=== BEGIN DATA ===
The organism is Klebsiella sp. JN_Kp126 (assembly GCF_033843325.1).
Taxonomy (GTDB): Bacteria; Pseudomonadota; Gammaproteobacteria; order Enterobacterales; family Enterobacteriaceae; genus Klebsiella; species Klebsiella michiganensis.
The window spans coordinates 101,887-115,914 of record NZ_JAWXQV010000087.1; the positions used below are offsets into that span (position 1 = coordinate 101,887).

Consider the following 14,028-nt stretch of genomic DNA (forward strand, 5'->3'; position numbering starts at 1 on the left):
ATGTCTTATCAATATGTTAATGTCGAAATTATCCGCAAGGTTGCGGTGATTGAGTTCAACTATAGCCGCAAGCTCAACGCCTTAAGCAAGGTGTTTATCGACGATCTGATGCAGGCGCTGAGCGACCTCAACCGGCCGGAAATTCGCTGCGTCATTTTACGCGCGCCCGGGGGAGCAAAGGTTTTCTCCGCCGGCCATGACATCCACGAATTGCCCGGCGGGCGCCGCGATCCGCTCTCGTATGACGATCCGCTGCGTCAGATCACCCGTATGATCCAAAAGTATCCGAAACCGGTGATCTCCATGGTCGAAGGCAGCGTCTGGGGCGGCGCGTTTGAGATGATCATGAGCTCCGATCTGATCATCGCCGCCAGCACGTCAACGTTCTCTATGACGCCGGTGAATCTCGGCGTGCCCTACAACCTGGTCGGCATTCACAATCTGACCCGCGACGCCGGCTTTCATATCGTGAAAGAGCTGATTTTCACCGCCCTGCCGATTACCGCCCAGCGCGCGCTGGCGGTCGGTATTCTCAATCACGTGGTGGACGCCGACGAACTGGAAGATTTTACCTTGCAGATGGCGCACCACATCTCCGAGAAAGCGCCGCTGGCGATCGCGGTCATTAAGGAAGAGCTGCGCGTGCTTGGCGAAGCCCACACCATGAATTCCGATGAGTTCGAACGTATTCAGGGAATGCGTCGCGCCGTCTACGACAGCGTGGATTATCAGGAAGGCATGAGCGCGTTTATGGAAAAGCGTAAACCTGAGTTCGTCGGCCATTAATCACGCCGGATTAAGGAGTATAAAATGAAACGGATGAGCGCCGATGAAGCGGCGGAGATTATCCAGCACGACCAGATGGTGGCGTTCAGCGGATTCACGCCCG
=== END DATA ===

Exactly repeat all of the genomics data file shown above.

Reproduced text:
The organism is Klebsiella sp. JN_Kp126 (assembly GCF_033843325.1).
Taxonomy (GTDB): Bacteria; Pseudomonadota; Gammaproteobacteria; order Enterobacterales; family Enterobacteriaceae; genus Klebsiella; species Klebsiella michiganensis.
The window spans coordinates 101,887-115,914 of record NZ_JAWXQV010000087.1; the positions used below are offsets into that span (position 1 = coordinate 101,887).

Consider the following 14,028-nt stretch of genomic DNA (forward strand, 5'->3'; position numbering starts at 1 on the left):
ATGTCTTATCAATATGTTAATGTCGAAATTATCCGCAAGGTTGCGGTGATTGAGTTCAACTATAGCCGCAAGCTCAACGCCTTAAGCAAGGTGTTTATCGACGATCTGATGCAGGCGCTGAGCGACCTCAACCGGCCGGAAATTCGCTGCGTCATTTTACGCGCGCCCGGGGGAGCAAAGGTTTTCTCCGCCGGCCATGACATCCACGAATTGCCCGGCGGGCGCCGCGATCCGCTCTCGTATGACGATCCGCTGCGTCAGATCACCCGTATGATCCAAAAGTATCCGAAACCGGTGATCTCCATGGTCGAAGGCAGCGTCTGGGGCGGCGCGTTTGAGATGATCATGAGCTCCGATCTGATCATCGCCGCCAGCACGTCAACGTTCTCTATGACGCCGGTGAATCTCGGCGTGCCCTACAACCTGGTCGGCATTCACAATCTGACCCGCGACGCCGGCTTTCATATCGTGAAAGAGCTGATTTTCACCGCCCTGCCGATTACCGCCCAGCGCGCGCTGGCGGTCGGTATTCTCAATCACGTGGTGGACGCCGACGAACTGGAAGATTTTACCTTGCAGATGGCGCACCACATCTCCGAGAAAGCGCCGCTGGCGATCGCGGTCATTAAGGAAGAGCTGCGCGTGCTTGGCGAAGCCCACACCATGAATTCCGATGAGTTCGAACGTATTCAGGGAATGCGTCGCGCCGTCTACGACAGCGTGGATTATCAGGAAGGCATGAGCGCGTTTATGGAAAAGCGTAAACCTGAGTTCGTCGGCCATTAATCACGCCGGATTAAGGAGTATAAAATGAAACGGATGAGCGCCGATGAAGCGGCGGAGATTATCCAGCACGACCAGATGGTGGCGTTCAGCGGATTCACGCCCG